Elijah Hicks is a small thing.
At 102 days old, he's only 5 pounds, 7 ounces. It could be his curious gaze that convinced her. Or his tiny hands, dainty features and wisps of downy black hair.
But by the time Erin Dunn had spent the day in the Medical College of Georgia's neonatal intensive care unit, she was hooked.
"I can definitely tell after this experience this is something I would like to do for the rest of my life," said Erin, a Greenbrier High School senior.
Erin was among 120 high school juniors and seniors from 12 schools participating in National Groundhog Job Shadow Day on Friday. Throughout the work day, students followed in the footsteps of health professionals from the Medical College of Georgia Health System.
"Of the top 20 jobs in 2008, 12 are going to be in the health care profession," said Vickie Gibbs, health occupations teacher at Evans High School. "This program is a good stepping stone to lead them into the medical field."
This is the second year MCG has participated in this effort, which is organized locally by Junior Achievement. Interest in the program has grown substantially, from 25 participants last year, to more than 100 this year, said Cathy Sanderson, RN, who coordinated MGG's participation in the event.
"It's a wonderful opportunity, both for the students to learn and for us to teach," she said.
Participants included students from Greenbrier, Evans and Burke County high schools. The students observed physicians, nurses and other health care professionals in nearly every department at MCG.
"They won't get to put any hands on patients, but they will get to observe nurses, pharmacists, respiratory therapists, dental hygienists - a variety of jobs," Sanderson said. "We hope they will go back and talk to other students about their experience."
Jennifer Ogden will have a great story to tell. For Jennifer, an Evans High School junior, working alongside nurses in the neonatal intensive care unit Friday was like coming full circle. She was a baby in the unit, and the doctors and nurses that had cared for her then gave her a warm reception.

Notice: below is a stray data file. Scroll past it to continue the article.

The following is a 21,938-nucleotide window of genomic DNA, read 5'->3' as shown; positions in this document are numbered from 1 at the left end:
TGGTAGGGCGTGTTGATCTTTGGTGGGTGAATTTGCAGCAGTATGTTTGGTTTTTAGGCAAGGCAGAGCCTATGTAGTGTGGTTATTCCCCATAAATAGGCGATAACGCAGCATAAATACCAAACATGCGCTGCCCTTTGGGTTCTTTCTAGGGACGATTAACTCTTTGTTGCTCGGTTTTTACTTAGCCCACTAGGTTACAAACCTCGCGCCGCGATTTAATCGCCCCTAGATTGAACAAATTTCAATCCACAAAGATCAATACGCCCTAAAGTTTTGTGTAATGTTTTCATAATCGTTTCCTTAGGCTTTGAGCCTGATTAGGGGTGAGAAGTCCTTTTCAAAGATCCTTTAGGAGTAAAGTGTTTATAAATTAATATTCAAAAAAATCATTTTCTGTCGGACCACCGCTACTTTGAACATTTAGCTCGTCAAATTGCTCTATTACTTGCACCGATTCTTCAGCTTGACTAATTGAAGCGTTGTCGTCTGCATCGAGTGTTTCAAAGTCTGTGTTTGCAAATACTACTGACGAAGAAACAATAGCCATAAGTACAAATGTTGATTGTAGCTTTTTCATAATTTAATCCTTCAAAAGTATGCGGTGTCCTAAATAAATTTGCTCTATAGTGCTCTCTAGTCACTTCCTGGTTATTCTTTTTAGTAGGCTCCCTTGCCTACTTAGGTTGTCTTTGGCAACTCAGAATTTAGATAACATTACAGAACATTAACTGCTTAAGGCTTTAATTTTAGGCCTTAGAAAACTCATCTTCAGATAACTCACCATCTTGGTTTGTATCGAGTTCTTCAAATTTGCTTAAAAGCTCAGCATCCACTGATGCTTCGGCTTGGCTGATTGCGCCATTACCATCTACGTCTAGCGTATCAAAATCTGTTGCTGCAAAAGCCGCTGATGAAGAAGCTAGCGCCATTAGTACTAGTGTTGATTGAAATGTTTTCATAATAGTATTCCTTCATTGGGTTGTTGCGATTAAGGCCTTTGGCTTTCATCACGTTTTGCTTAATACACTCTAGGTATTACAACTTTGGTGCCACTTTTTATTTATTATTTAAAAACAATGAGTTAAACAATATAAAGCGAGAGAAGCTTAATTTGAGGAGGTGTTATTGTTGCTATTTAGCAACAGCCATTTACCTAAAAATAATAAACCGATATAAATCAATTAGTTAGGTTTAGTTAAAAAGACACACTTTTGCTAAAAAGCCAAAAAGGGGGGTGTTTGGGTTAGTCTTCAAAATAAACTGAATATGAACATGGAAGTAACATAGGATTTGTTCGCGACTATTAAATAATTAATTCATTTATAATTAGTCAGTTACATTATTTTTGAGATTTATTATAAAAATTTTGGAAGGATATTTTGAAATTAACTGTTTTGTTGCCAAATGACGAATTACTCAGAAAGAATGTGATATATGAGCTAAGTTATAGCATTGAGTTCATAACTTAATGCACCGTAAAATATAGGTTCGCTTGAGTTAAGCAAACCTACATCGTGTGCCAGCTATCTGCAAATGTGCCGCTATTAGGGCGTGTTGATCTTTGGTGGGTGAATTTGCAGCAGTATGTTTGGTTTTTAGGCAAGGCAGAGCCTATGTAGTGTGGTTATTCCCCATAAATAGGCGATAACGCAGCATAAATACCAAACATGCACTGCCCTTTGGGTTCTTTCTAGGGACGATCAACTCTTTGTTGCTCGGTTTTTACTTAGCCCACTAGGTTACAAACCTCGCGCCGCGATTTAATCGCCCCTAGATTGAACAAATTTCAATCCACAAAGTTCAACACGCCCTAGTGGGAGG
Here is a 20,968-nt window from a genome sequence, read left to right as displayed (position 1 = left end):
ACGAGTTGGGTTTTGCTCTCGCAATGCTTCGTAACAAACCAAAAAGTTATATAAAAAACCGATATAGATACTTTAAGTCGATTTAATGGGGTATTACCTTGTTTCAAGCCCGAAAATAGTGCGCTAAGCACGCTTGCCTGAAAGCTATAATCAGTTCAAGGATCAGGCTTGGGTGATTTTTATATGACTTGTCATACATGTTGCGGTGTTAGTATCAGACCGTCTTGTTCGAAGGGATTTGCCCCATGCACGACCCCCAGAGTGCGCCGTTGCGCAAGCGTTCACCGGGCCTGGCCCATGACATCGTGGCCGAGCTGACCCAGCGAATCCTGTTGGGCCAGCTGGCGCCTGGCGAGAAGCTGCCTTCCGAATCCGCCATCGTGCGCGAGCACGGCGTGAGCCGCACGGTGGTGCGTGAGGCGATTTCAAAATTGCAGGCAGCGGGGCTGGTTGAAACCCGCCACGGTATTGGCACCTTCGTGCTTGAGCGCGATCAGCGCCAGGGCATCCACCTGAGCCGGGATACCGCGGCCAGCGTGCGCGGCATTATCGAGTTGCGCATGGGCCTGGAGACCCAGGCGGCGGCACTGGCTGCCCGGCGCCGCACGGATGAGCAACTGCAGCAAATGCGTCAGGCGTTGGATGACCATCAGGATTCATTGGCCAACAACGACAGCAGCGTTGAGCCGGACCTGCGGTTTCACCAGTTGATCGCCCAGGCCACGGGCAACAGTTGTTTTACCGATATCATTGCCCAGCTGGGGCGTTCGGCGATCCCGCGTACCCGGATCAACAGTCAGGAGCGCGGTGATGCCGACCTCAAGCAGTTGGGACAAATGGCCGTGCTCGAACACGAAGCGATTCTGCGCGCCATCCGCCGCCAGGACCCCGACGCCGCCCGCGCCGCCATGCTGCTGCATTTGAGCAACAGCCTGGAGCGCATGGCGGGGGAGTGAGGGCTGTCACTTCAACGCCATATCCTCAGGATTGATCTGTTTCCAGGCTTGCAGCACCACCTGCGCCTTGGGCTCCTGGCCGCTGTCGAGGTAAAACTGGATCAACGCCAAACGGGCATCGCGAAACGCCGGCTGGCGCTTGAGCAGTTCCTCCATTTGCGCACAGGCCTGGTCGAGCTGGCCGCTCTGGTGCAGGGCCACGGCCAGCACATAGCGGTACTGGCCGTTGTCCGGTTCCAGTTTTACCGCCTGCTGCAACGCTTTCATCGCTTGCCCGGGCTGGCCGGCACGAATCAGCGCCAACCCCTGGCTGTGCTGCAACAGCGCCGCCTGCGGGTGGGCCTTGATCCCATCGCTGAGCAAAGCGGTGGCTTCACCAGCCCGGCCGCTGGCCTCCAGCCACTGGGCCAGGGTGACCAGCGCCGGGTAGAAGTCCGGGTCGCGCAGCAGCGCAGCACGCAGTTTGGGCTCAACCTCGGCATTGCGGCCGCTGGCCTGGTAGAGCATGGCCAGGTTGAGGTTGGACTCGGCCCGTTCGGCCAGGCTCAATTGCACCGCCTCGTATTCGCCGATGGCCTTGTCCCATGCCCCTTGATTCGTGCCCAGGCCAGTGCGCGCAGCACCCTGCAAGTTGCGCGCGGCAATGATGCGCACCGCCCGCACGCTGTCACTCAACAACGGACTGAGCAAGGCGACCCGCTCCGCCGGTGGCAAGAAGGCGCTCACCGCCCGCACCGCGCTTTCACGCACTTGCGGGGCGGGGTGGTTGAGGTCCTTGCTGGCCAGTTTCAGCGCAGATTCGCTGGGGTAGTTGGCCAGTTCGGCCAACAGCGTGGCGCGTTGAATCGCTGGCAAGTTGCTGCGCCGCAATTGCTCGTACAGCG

Now, as a high school junior, the unit held a different purpose. It was a place where she might spend her future.
"It's fun and interesting to see everything here," she said. "I wasn't expecting to see the same doctors and people who knew me. It's nice to be able to meet them. I'm visiting here to see what kind of nursing I would like to do, but I'm pretty sure I would like to work with the little babies."
National Job Shadow Day is the kickoff to a yearlong, nationwide effort to bring students into workplaces so they can explore career options. It's also an opportunity for the hospital to do a little recruiting.
"There is going to be a huge nursing shortage for the next 20 years," Sanderson said. "These could be our nurses in the next five years. Maybe its not for them. But this will give them the option to see that they can go to school in Augusta and work here."
Rhonda Dunn, a health occupations instructor at Greenbrier High School, brought 28 students from her school.
"They read and study so much information in the classroom, but when they get to see it in the real world, it makes it all come to life," she said.
The Columbia County News-Times ©2013. All Rights Reserved.